Who would like to help Dr. Boli compile the reference book (or Web site) he has often wished he had but has never quite found? (Or who would like to point out the thing to him if it exists?)
What Dr. Boli wants is a glossary of universally misused words.
In the days when the essential furniture of every home included a piano (up to about thirty years ago), everyone knew what an “upright” piano was: one of those tall old pianos that lived in the basement. A piano technician would define an “upright” as any vertical piano more than 48 inches tall. After the Second World War, Americans bought almost exclusively those little spinet and console pianos whose bass strings were too short to make any sound other than indistinguishable rumbling noises, and they never called them “upright” pianos.
Now that no one except professional musicians actually wants a piano, the terminology has passed out of ordinary use. Non-musical Americans know that there was some sort of thing called an “upright piano,” but they assume that it means any vertical piano. If you search Craigslist (which has become Dr. Boli’s favorite linguistic research tool) for “upright piano,” you will find that a majority of the “upright” pianos are spinets and consoles. A piano technician will still make the distinction between uprights and smaller verticals, but in the real world the term “upright piano” has changed its meaning.
Photography has changed radically since digital cameras appeared (which was really only a decade ago for most people), and the names for the parts of a camera are changing, too. For example, the word for “lens” is now “zoom.” Dr. Boli first realized that as he puzzled over an advertisement for an antique folding camera that kept mentioning the “zoom.” For the minority who still talk about the “lens,” the word is plural; a single lens is a “len.”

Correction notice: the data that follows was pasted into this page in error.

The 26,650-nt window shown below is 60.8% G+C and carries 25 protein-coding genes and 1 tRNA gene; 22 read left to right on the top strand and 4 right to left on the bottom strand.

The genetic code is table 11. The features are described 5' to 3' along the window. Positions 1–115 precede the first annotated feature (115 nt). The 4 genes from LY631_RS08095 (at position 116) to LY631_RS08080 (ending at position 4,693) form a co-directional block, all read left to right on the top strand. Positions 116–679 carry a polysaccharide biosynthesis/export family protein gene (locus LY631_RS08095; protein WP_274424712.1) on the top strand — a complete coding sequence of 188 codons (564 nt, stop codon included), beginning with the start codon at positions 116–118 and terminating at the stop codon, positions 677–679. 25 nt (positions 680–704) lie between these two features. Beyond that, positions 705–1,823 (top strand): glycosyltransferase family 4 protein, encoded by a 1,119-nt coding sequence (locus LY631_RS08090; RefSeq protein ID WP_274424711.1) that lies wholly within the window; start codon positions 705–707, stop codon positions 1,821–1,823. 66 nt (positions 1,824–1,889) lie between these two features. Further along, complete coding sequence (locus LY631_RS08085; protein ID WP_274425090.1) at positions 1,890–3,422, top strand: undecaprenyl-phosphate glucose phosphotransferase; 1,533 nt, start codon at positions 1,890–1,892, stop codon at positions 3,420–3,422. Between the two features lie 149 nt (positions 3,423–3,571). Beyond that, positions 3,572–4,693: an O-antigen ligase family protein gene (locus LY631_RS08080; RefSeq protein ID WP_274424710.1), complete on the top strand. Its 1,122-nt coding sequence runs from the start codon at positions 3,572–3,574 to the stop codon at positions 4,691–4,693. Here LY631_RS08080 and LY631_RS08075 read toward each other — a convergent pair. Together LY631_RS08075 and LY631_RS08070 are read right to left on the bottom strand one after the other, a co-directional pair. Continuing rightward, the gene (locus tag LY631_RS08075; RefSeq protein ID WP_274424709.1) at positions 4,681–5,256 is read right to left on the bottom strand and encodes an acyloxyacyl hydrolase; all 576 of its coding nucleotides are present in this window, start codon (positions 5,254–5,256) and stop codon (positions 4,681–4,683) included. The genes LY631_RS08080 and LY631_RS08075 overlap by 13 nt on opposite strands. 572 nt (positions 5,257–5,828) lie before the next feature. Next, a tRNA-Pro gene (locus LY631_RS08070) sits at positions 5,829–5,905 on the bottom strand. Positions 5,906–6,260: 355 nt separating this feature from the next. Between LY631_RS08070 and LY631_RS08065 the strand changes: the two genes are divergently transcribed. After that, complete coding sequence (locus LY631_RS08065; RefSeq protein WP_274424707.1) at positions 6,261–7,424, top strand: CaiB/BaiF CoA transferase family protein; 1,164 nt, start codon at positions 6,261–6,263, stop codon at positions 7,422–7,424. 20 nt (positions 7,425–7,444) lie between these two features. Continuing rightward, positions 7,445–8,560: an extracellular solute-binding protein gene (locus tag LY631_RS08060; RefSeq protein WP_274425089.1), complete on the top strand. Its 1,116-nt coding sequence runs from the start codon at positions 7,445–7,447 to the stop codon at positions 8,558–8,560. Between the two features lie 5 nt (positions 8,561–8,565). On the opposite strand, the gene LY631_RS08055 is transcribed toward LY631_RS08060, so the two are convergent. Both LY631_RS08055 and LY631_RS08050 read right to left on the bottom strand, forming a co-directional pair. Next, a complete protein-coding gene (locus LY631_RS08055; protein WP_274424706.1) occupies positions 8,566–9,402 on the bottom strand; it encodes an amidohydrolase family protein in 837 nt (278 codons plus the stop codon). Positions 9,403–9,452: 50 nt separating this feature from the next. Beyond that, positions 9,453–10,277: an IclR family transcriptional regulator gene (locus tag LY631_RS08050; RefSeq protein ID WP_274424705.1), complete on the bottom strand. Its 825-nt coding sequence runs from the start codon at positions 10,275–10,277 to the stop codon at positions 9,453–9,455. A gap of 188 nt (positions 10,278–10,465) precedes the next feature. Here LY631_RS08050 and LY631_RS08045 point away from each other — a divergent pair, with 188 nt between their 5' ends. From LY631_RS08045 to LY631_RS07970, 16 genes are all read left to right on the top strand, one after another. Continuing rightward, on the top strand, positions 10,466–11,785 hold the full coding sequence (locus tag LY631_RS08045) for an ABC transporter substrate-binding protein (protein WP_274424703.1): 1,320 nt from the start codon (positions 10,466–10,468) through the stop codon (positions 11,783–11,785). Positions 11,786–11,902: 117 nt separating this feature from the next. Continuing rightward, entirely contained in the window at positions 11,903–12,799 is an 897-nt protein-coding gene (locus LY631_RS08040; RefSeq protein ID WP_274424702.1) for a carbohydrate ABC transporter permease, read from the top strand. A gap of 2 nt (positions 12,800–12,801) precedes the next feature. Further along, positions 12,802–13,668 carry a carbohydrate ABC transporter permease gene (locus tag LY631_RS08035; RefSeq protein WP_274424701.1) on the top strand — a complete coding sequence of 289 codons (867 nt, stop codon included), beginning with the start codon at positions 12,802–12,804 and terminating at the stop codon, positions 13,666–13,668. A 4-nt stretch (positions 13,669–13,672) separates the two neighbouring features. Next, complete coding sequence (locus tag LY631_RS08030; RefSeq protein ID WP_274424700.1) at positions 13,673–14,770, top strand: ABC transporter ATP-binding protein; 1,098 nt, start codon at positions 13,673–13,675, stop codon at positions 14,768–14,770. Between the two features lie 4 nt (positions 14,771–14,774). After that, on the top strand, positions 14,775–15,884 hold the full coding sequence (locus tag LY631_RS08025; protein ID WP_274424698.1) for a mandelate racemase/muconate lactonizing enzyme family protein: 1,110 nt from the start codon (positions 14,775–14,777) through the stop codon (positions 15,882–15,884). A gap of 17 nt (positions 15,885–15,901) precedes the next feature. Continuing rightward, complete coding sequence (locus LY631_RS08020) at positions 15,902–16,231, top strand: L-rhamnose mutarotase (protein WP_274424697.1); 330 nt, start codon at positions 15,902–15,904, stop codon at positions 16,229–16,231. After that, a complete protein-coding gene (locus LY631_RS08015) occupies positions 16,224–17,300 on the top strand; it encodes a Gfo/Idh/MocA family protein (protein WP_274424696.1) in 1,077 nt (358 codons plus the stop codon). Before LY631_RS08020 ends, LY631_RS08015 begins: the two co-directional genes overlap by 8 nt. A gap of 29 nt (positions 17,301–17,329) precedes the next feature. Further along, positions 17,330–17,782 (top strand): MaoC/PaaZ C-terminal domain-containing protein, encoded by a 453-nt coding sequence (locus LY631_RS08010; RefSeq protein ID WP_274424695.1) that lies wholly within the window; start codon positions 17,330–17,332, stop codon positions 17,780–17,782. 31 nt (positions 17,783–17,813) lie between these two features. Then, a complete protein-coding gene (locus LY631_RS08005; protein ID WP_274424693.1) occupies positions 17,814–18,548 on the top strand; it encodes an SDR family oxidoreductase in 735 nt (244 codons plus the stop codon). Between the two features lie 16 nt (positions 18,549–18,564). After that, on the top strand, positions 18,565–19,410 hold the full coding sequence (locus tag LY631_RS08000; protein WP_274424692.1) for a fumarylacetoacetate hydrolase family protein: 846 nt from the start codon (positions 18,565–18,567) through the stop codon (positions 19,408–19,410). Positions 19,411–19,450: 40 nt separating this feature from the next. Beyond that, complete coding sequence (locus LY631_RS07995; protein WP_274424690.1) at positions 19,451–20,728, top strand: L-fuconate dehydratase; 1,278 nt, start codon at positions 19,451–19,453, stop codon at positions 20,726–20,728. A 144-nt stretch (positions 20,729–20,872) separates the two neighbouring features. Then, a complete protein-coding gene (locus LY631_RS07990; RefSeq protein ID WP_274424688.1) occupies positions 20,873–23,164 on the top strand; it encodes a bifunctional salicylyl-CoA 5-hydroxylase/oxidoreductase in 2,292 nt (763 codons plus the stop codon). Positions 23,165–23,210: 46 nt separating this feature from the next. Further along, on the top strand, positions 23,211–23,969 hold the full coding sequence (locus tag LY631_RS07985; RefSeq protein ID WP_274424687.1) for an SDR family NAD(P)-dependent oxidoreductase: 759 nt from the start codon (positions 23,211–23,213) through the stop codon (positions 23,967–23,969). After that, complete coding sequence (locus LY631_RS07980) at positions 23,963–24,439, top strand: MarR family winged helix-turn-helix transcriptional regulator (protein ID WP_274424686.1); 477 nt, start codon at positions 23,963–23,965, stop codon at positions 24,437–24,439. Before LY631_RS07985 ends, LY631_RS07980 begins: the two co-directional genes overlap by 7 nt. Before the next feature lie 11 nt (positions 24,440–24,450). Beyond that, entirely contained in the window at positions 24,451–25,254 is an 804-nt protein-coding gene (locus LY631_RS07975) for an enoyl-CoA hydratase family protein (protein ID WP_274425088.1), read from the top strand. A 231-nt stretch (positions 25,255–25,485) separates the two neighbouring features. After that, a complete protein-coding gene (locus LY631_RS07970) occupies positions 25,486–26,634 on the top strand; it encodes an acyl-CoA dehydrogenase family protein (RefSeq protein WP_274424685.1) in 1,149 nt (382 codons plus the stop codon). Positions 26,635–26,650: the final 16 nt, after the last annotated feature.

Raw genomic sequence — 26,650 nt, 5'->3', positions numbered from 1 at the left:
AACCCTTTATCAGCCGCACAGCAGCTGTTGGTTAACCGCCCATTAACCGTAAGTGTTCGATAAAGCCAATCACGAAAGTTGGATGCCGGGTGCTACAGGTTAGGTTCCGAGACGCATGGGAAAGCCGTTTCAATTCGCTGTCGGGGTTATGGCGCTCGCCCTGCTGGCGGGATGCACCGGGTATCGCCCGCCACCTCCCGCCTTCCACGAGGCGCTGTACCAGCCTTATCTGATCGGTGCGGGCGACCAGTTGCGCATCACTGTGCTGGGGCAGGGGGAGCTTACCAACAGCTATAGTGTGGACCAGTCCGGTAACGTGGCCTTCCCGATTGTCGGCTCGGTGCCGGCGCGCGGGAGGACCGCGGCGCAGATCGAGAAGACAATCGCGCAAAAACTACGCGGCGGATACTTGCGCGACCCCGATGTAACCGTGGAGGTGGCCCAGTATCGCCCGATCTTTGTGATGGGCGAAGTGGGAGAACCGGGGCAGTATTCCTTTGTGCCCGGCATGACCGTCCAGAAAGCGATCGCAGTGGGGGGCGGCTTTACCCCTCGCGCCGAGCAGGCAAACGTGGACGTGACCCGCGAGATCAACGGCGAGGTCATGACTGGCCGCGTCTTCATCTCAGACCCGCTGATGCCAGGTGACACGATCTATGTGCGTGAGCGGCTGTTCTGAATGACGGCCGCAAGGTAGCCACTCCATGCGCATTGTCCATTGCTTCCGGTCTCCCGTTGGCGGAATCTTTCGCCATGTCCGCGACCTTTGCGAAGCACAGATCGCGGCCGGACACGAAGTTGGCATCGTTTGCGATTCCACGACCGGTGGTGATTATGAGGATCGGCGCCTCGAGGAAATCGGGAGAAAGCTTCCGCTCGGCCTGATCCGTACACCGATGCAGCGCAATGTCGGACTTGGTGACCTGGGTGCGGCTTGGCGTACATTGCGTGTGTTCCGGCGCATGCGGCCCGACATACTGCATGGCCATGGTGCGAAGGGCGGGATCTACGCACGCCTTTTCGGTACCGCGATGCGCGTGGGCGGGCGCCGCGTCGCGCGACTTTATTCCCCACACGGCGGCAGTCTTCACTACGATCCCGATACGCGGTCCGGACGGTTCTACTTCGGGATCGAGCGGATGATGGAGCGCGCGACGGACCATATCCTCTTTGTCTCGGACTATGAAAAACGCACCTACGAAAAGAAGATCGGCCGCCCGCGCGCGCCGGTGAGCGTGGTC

Likewise, the word “shutter” used to mean the thing that opens momentarily to allow light to hit the film, but now it means the flap that automatically closes over the lens—or, rather, the zoom—to protect it when the camera is not in use.
There are many other examples. “Flaunt” almost universally means “flout.” “Penultimate” means “ultimate,” or perhaps “really ultimate.” No one can agree on what the past tense of “lie” is, but it is definitely not “lay.”
Dr. Boli is not as young as he used to be a century and a half ago, and the rapidly changing language sometimes leaves him baffled. It is as though everyone around him has suddenly begun to talk in West Frisian: the language is clearly very close to English, but not quite close enough for him to understand it accurately.
Thus the need for a glossary. Which words in modern American English are almost universally misused, and what do they mean when ordinary people misuse them? Together we can not only come up with an entertaining list, but in the process we may well be compiling something that has never been compiled before: a dictionary of the English of the future.